Information Geometry Under Monotone Embedding. Part II: Geometry

07/11/2017
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The rho-tau embedding of a parametric statistical model defines both a Riemannian metric, called “rho-tau metric”, and an alpha family of rho-tau connections. We give a set of equivalent conditions for such a metric to become Hessian and for the ±1-connections to be dually flat. Next we argue that for any choice of strictly increasing functions ρ(u) and τ (u) one can construct a statistical model which is Hessian and phi-exponential. The metric derived from the escort expectations is conformally equivalent with the rho-tau metric.

Information Geometry Under Monotone Embedding. Part II: Geometry

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application/pdf Information Geometry Under Monotone Embedding. Part II: Geometry Jan Naudts, Jun Zhang
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The rho-tau embedding of a parametric statistical model defines both a Riemannian metric, called “rho-tau metric”, and an alpha family of rho-tau connections. We give a set of equivalent conditions for such a metric to become Hessian and for the ±1-connections to be dually flat. Next we argue that for any choice of strictly increasing functions ρ(u) and τ (u) one can construct a statistical model which is Hessian and phi-exponential. The metric derived from the escort expectations is conformally equivalent with the rho-tau metric.
Information Geometry Under Monotone Embedding. Part II: Geometry
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The rho-tau embedding of a parametric statistical model defines both a Riemannian metric, called “rho-tau metric”, and an alpha family of rho-tau connections. We give a set of equivalent conditions for such a metric to become Hessian and for the ±1-connections to be dually flat. Next we argue that for any choice of strictly increasing functions ρ(u) and τ (u) one can construct a statistical model which is Hessian and phi-exponential. The metric derived from the escort expectations is conformally equivalent with the rho-tau metric.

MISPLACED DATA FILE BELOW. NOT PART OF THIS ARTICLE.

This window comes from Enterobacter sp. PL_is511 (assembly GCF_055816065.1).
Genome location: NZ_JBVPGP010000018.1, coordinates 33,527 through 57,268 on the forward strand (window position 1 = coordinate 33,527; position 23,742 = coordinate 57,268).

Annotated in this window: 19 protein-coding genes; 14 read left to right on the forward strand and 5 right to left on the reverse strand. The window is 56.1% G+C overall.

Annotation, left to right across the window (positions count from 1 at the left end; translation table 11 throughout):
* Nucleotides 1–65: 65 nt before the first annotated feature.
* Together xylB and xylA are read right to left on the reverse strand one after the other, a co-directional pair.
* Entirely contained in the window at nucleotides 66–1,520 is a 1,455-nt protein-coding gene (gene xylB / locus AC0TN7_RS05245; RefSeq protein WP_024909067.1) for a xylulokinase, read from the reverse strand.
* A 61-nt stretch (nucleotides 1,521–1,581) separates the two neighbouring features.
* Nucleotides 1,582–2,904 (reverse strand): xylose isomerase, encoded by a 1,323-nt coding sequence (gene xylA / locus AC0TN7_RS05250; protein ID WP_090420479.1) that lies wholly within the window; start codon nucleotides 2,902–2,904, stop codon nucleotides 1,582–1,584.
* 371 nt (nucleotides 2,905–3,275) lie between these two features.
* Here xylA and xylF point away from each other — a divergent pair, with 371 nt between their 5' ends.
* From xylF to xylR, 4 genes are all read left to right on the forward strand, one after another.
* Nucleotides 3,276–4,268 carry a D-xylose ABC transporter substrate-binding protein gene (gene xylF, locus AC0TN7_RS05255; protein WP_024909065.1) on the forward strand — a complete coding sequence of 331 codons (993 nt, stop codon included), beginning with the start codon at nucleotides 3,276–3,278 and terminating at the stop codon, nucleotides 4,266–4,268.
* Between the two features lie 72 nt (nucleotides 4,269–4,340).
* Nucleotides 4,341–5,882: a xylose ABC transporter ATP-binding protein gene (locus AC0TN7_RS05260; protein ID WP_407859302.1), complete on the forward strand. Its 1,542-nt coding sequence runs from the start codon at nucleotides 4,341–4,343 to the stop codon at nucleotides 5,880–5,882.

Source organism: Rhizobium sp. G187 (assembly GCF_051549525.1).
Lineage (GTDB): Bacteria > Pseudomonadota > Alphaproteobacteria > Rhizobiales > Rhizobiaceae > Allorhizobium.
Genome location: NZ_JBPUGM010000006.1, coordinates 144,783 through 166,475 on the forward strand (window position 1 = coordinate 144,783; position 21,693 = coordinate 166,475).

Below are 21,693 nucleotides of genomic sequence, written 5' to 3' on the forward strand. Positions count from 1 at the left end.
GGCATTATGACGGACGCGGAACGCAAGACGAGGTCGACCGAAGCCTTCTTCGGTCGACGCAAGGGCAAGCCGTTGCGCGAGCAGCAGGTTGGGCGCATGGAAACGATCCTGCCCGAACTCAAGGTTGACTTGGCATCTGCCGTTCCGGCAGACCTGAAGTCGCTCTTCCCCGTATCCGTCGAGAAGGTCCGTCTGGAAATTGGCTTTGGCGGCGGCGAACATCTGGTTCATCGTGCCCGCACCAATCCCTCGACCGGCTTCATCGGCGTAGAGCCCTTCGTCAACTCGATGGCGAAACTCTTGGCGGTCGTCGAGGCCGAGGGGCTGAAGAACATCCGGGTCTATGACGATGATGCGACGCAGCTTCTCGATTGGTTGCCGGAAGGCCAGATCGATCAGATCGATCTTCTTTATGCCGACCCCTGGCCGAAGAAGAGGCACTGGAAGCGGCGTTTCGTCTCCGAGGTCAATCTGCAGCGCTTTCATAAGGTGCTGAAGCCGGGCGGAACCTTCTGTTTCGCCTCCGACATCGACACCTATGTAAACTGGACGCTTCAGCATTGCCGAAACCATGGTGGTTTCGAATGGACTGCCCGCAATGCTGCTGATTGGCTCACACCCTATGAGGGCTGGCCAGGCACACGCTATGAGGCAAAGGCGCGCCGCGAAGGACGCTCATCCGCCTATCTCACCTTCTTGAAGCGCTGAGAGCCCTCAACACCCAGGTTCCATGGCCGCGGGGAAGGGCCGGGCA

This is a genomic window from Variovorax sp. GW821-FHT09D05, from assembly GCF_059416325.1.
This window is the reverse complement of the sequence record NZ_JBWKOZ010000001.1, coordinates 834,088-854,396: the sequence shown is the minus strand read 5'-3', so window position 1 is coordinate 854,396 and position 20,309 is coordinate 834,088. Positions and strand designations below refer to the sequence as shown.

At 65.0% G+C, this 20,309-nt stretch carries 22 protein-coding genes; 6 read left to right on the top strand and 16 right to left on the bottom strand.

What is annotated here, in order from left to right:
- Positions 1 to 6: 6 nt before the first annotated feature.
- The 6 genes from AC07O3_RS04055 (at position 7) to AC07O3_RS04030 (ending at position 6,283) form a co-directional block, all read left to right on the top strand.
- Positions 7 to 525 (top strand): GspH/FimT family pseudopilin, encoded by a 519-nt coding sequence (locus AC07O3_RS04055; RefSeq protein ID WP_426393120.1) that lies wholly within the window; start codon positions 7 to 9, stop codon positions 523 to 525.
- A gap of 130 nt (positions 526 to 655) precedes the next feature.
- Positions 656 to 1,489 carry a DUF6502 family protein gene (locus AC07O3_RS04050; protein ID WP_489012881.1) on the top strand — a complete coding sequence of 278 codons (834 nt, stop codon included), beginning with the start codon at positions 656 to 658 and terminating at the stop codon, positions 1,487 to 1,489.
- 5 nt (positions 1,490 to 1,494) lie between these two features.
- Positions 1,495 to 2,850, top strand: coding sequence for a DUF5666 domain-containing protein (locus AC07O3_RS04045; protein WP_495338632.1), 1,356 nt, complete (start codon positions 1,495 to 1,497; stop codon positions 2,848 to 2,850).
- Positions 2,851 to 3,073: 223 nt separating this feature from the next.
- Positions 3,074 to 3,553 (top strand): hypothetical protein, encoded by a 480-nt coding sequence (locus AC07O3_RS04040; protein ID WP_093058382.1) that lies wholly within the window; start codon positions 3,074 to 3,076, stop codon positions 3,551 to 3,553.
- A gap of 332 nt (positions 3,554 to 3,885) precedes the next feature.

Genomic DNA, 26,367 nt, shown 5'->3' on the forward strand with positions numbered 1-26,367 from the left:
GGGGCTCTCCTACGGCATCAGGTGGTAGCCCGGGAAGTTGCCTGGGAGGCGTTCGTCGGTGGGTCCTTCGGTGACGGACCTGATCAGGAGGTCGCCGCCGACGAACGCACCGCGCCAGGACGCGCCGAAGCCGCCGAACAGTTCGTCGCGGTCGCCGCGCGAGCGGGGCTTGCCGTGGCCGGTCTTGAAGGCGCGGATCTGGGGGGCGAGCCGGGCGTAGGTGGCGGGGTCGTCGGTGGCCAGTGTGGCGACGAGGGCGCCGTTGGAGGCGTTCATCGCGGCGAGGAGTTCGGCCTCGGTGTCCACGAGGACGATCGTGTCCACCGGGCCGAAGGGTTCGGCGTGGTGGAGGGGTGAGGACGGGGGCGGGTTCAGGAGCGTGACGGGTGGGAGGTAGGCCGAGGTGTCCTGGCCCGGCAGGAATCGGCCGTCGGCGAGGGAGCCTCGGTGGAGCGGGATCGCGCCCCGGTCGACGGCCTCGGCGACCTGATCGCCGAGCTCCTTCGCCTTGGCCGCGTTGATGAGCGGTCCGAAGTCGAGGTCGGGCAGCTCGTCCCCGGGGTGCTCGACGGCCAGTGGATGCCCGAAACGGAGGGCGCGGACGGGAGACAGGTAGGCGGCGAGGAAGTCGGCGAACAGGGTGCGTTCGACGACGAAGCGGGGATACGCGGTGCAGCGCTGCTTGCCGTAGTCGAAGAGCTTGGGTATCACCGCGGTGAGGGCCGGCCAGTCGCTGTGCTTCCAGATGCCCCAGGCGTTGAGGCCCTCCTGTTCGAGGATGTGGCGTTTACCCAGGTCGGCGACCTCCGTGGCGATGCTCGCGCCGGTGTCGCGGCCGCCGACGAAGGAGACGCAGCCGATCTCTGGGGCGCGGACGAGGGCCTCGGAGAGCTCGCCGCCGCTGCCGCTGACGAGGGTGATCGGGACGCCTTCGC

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Information Geometry Under Monotone Embedding. Part II: Geometry Jan Naudts1 and Jun Zhang2 1 Universiteit Antwerpen, Antwerpen, Belgium, jan.naudts@uantwerpen.be, 2 University of Michigan, Ann Arbor, MI U.S.A., junz@umich.edu, Both authors contributed equally to this paper. Abstract. The rho-tau embedding of a parametric statistical model de- fines both a Riemannian metric, called “rho-tau metric”, and an alpha family of rho-tau connections. We give a set of equivalent conditions for such a metric to become Hessian and for the ±1-connections to be dually flat. Next we argue that for any choice of strictly increasing functions ρ(u) and τ(u) one can construct a statistical model which is Hessian and phi-exponential. The metric derived from the escort expectations is conformally equivalent with the rho-tau metric. Keywords: Hessian geometry, dually-flat, rho-tau embedding, phi-exponential family, escort probability 1 Introduction Amari [1, 2] introduced the alpha family of connections Γ(α) for a statistical model belonging to the exponential family. He showed that Γ(α) and Γ(−α) are each others dual and that for α = ±1 the corresponding geometries are flat. Both the notions of an alpha family of connections and that of an exponential family of statistical models have been generalized. The present paper combines two general settings, that of the alpha family of connections determined by rho-tau embeddings [3] and that of phi-deformed exponential families [4]. Let M denote the space of probability density functions over the measure space (X, dx). A parametric model pθ is a map from some open domain in Rn into M. It becomes a parametric statistical model if θ → pθ is a Riemannian manifold with metric tensor g(θ). Throughout the paper it is assumed that two strictly increasing functions ρ and τ are given. The rho-tau divergence (see Part I) induces a metric tensor g on finite-dimensional manifolds of probability distributions and makes them into Riemannian manifolds. 2 The metric tensor The rho-tau divergence Dρ,τ (p, q) can be used ([3, 5, 6]) to define a metric tensor g(θ) by gi,j(θ) = ∂j∂iDρ,τ (p, pθ ) p=pθ , (1) with ∂i = ∂/∂θi . A short calculation gives gij(θ) = Z X dx  ∂iτ(pθ (x))   ∂jρ(pθ (x))  . (2) Because τ = f′ ◦ ρ, the rho-tau metric g(θ) also takes the form: gij(θ) = Z X dx  ∂if′ (ρ(pθ (x)))   ∂jρ(pθ (x))  = Z X dx f′′ (ρ(pθ (x)))  ∂iρ(pθ (x))   ∂jρ(pθ (x))  . This shows that the matrix g(θ) is symmetric. Moreover, it is positive-definite, because the derivatives ρ′ and f′′ are strictly positive and the matrix with com- ponents ∂jpθ (x)  ∂ipθ (x)  has eigenvalues 0 and 1 (assuming θ → pθ has no stationary points). Finally, g(θ) is covariant, so g is indeed a metric tensor on the Riemannian manifold pθ . From (2) follows that it is invariant under the exchange of ρ and τ. The rho-tau entropy Sρ,τ of the parametric family pθ can be written as Sρ,τ (pθ ) = − Z X dx f(ρ(pθ (x))). (3) So its second derivative hij(θ) = −∂i∂jSρ,τ (pθ ) is symmetric in i, j. When positive-definite, h(θ) can also serve as a metric tensor as is found sometimes in the Physics literature. Note that h(θ) differs from g(θ) in general: the former is induced by the entropy function Sρ,τ (p), whose definition depends on the single function f ◦ ρ, the latter is derived from the function Dρ,τ (p, q). 3 Gauge freedom Write the rho-tau metric gij as gij(θ) = Z X dx 1 φ(pθ)  ∂ipθ (x)   ∂jpθ (x)  , (4) where φ(u) = 1/(ρ′ (u)τ′ (u)). So despite of the two independent choices of em- bedding functions ρ and τ, the metric tensor gij is determined by one function φ only. More remarkably, gij(θ) = Z X dx f′′ (ρ(pθ (x)))  ∂i(ρ(pθ (x))   ∂jρ(pθ (x))  = Z X dx (f∗ )′′ (τ(pθ (x)))  ∂iτ(pθ (x))   ∂jτ(pθ (x))  , so the gauge freedom in gij exists independent of the embedding – there is freedom in choosing an arbitrary function f in the case of the ρ-embedding and an arbitrary function f∗ in the case of the τ-embedding of pθ . Without loss of generality, we choose τ-embedding and denote Xθ (x) = τ(pθ (x)). From the form of the rho-tau metric gij(θ) = Z X dx ρ′ (pθ (x)) τ′(pθ(x))  ∂iτ(pθ (x))   ∂jτ(pθ (x))  , we introduce a bilinear form h·, ·i defined on pairs of random variables u(x), v(x) hu, viθ = Z X dx ρ′ (pθ (x)) τ′(pθ(x)) u(x) v(x). For any random variable u it holds that ∂j Z X dx ρ(pθ (x))u(x) = Z X dx ρ′ (pθ (x)) τ′(pθ(x)) ∂jτ(pθ (x))u(x) = h∂jXθ , uiθ Following [2], ∂jXθ is then, by definition, tangent to the rho-representation ρ(pθ ) of the model pθ . We also have −∂jSρ,τ (pθ ) = h∂jXθ , Xθ iθ. (5) The difference of the metrics g(θ) and h(θ) can be readily appreciated: gij(θ) = h∂jXθ , ∂iXθ iθ whereas hij(θ) = −∂i∂jSρ,τ (pθ ) = ∂ih∂jXθ , Xθ iθ = gij(θ) + Z X dx τ(pθ (x))∂i∂jρ(pθ (x)). (6) 4 The Hessian case We now consider the condition under which the rho-tau metric g becomes Hes- sian. Theorem 1 Let be given a C∞ -manifold of probability distributions pθ . For fixed strictly increasing functions ρ and τ, let the metric tensor g(θ) be given by (2). Then the following statements are equivalent: (i) g is Hessian, i.e., there exists Φ(θ) such that gij(θ) = ∂i∂jΦ(θ). (ii) There exists a function V (θ) such that ∂2 V ∂θi∂θj = − Z X dx τ(pθ (x))∂i∂jρ(pθ (x)). (7) (iii) There exists a function W(θ) such that ∂2 W ∂θi∂θj = − Z X dx ρ(pθ (x))∂i∂jτ(pθ (x)). (8) (iv) There exist coordinates ηi(θ) for which gij(θ) = ∂jηi. (v) There exist coordinates ξi such that ∂jξi(θ) = − Z X dx τ(pθ (x))∂i∂jρ(pθ (x)). (9) (vi) There exist coordinates ζi such that ∂jζi(θ) = − Z X dx ρ(pθ (x))∂i∂jτ(pθ (x)). (10) Proof. (i) ←→ (iv) This is well-known: the existence of a strictly convex function Φ is equivalent to the existence of dual coordinates ηi. (ii) ←→ (v) From (ii) to (v): Given the existence of V (θ) satisfying (7), choose ξi = ∂iV , and (9) is satisfied. From (v) to (ii): Since the right-hand side of (9) is symmetric with respect to i, j, we have ∂jξi = ∂iξj. Hence there exists a function V (θ) such that ξi = ∂iV ; this is the V function satisfying (7). (iii) ←→ (vi) The proof is similar to the previous paragraph, by simply changing V to W and ξ to ζ. (i) ←→ (ii) From the identity (6), the existence of Φ(θ) to represent gij as its second derivatives allows us to choose the function V as V = Φ + S. So from (i) we obtain (ii). Conversely when the integral term can be represented by the second derivative of V (θ), we can choose Φ = V − S that would satisfy (6). This yields (i) from (ii). (i) ←→ (iii) The proof is similar to that of the previous paragraph, except that we will invoke the following identity instead of (6): −∂i∂jS∗ ρ,τ (pθ ) = gij(θ) + Z X dx ρ(pθ (x))∂i∂jτ(pθ (x)). ⊓ ⊔ The case when g is Hessian is very special, because of the existence of various bi-orthogonal coordinates. The ηi are the dual coordinates of the θi . The ζi are called escort coordinates. They are linked to ηi by ζi = − Z X dx ρ(pθ (x))∂iτ(pθ (x)) + ηi = ∂iS∗ ρ,τ (pθ ) + ηi. (11) They satisfy ∂j∂kζi = −h∂kXθ , ∂i∂jXθ i. The dual escort coordinates ξi are given by ξj(θ) = ∂jSρ,τ (pθ ) + ηj. (12) The Hessian of the function V (θ), when it does not vanish, causes a discrepancy between a metric tensor h defined as minus the Hessian of the entropy and the metric tensor g as defined by (2). 5 Zhang’s rho-tau connections Given a pair of strictly increasing functions ρ and τ and a model pθ , Zhang introduced the following connections [3] Γ (α) ij,k = 1 + α 2 Z X dx  ∂i∂jρ(pθ (x))   ∂kτ(pθ (x))  + 1 − α 2 Z X dx  ∂i∂jτ(pθ (x))   ∂kρ(pθ (x))  , (13) where Γ (α) ij,k ≡ (Γ(α) )l ijglk. One readily verifies Γ (α) ij,k + Γ (−α) jk,i = ∂igjk(θ). (14) This shows that, by definition, Γ(−α) is the dual connection of Γ(α) . The coefficients of the connection Γ(−1) vanish identically if Z X dx  ∂i∂jτ(pθ (x))   ∂kρ(pθ (x))  = 0. (15) This condition can be written as ∂j∂kζi = −h∂i∂jXθ , ∂kXθ iθ = 0. (16) It states that the escort coordinates are affine functions of θ and expresses that the second derivatives ∂i∂jXθ are orthogonal to the tangent plane of the statis- tical manifold. If satisfied then the dual of Γ(−1) satisfies Γ (1) ij,k = ∂igjk(θ). (17) Likewise, the coefficients of the connection Γ(1) vanish identically if Z X dx  ∂i∂jρ(pθ (x))   ∂kτ(pθ (x))  = 0. (18) Proposition 1 With respect to conditions (15) and (18), 1. When (15) holds, the coordinates θi are affine coordinates for Γ(−1) ; the dual coordinates ηi are affine coordinates for Γ(1) ; 2. When (18) holds, the coordinates θi are affine coordinates for Γ(1) ; the dual coordinates ηi are affine coordinates for Γ(−1) ; 3. In either case above, g(θ) is Hessian. Proof. One recalls that when Γ = 0 under a coordinate system θ, then θi ’s are affine coordinates – the geodesics are straight lines: θ(t) = (1 − t)θ(t=1) + tθ(t=0). The geodesics of the dual connection Γ∗ satisfies the Euler-Lagrange equations d2 dt2 θi + Γi km  d dt θk   d dt θm  = 0. (19) Its solution is such that the dual coordinates η are affine coordinates: η(t) = (1 − t)η(t=1) + tη(t=0). For Statement 1, we apply the above knowledge, taking Γ = Γ(−1) and Γ∗ = Γ(1) ; for Statement 2, taking Γ = Γ(1) and Γ∗ = Γ(−1) . To prove Statement 3 observe that ∂kgij(θ) = Z X dx  ∂iτ(pθ (x))  ∂j∂kρ(pθ (x)) + Z X dx  ∂jρ(pθ (x))  ∂i∂kτ(pθ (x)). So the vanishing of either term, i.e., either (15) or (18) holding, will lead ∂kgij(θ) to be symmetric in j, k or in i, k, respectively. This, in conjunction with the fact that gij is symmetric in i, j, leads to the conclusion that ∂kgij(θ) is totally symmetric in an exchange of any two of the three indices i, j, k. This implies that ηi exist for which gij(θ) = ∂jηi. That g is Hessian follows now from Theorem 1. ⊓ ⊔ 6 Rho-tau embedding of phi-exponential models Let φ(u) = 1/(ρ′ (u)τ′ (u)) as before and fix real random variables F1, F2, · · · , Fn. These functions determine a phi-exponential family θ → pθ by the relation (see [4, 7, 8]) pθ (x) = expφ  θk Fk(x) − α(θ)  . (20) The function α(θ) is determined by the requirement that pθ is a probability distribution and must be normalized to 1. Assume that the integral z(θ) = Z X dx φ(pθ (x)) converges. Then the escort family of probability distributions p̃θ is defined by p̃θ (x) = 1 z(θ) φ(pθ (x)). The corresponding escort expectation is denoted Ẽθ. From the normalization of the pθ follows that ∂iα(θ) = ẼθFi. Now calculate, starting from (4), gij(θ) = Z X dx 1 φ(pθ(x))  ∂ipθ (x)   ∂jpθ (x)  = Z X dx φ(pθ (x)) [Fi − ∂iα(θ)] [Fj − ∂jα(θ)] = z(θ) h ẼθFiFj − ẼθFiẼθFj i . (21) The latter expression is the metric tensor of the phi-exponential model as intro- duced in [4]. It implies that the rho-tau metric tensor is conformally equivalent with the metric tensor as derived from the escort expectation of the random variables Fi. Finally, let ηi = EθFi. A short calculation shows that ∂jηi = Z X dx φ(pθ (x)) [Fj − ∂jα(θ)] Fi = z(θ) h ẼθFiFj − ẼθFiẼθFj i = gij(θ). (22) By (iv) of Theorem 1 this implies that the metric tensor gij is Hessian. Note that the ηi are dual coordinates. As defined here, they only depend on φ and not on the particular choice of embeddings ρ and τ. In particular, also the dually flat geometry does not depend on it. One concludes that for any choice of strictly increasing functions ρ(u) and τ(u) one can always construct statistical models for which the rho-tau metric is Hessian. These are phi-exponential models, with φ given by φ(u) = 1/ρ′ (u)τ′ (u). Conversely, given a phi-exponential model, its metric tensor is always a rho- tau metric tensor, with ρ, τ subject to the condition that ρ′ (u)τ′ (u) = 1/φ(u). Two special cases are that either ρ or τ is the identity map, with the other being identified as the logφ function. In the terminology of Zhang [3] the models of the phi-exponential family are called ρ-affine models where the normalization condition is, however, not imposed. 7 Discussion This paper studies parametrized statistical models pθ and the geometry induced on them by the choice of a pair of strictly increasing functions ρ and τ. Theorem 1 gives equivalent conditions for the metric to be Hessian. It is shown that for the existence of a dually flat geometry the metric has to be Hessian. The rho-tau metric tensor depends on a single function φ which is defined by φ(u) = 1/(ρ′ (u)τ′ (u)). If the model is phi-exponential for the same function φ then the rho-tau metric coincides with the metric used in the context of phi- exponential families and in particular the metric is Hessian. This shows that it is always possible to construct models which are Hessian for the given rho-tau metric. Acknowledgement The second author is supported by DARPA/ARO Grant W911NF-16-1-0383. References 1. Amari, S.: Differential-geometric methods in statistics. Lecture Notes in Statistics 28 (Springer, 1985) 2. Amari, S., Nagaoka, H.: Methods of information geometry, Translations of math- ematical monographs 191 (Am. Math. Soc., 2000; Oxford University Press, 2000); Originally in Japanese (Iwanami Shoten, Tokyo, 1993) 3. Zhang, J.: Divergence function, duality, and convex analysis, Neural Comput. 16, 159–195 (2004) 4. Naudts, J.: Estimators, escort probabilities, and phi-exponential families in statis- tical physics. J. Ineq. Pure Appl. Math. 5, 102 (2004) 5. Zhang J.: Nonparametric information geometry: from divergence function to ref- erential-representational biduality on statistical manifolds. Entropy 15, 5384–5418 (2013) 6. Zhang J.: On monotone embedding in information geometry. Entropy 17, 4485–4499 (2015) 7. Naudts, J.: Generalised Exponential Families and Associated Entropy Functions. Entropy 10, 131–149 (2008) 8. Naudts, J.: Generalised Thermostatistics (Springer, 2011)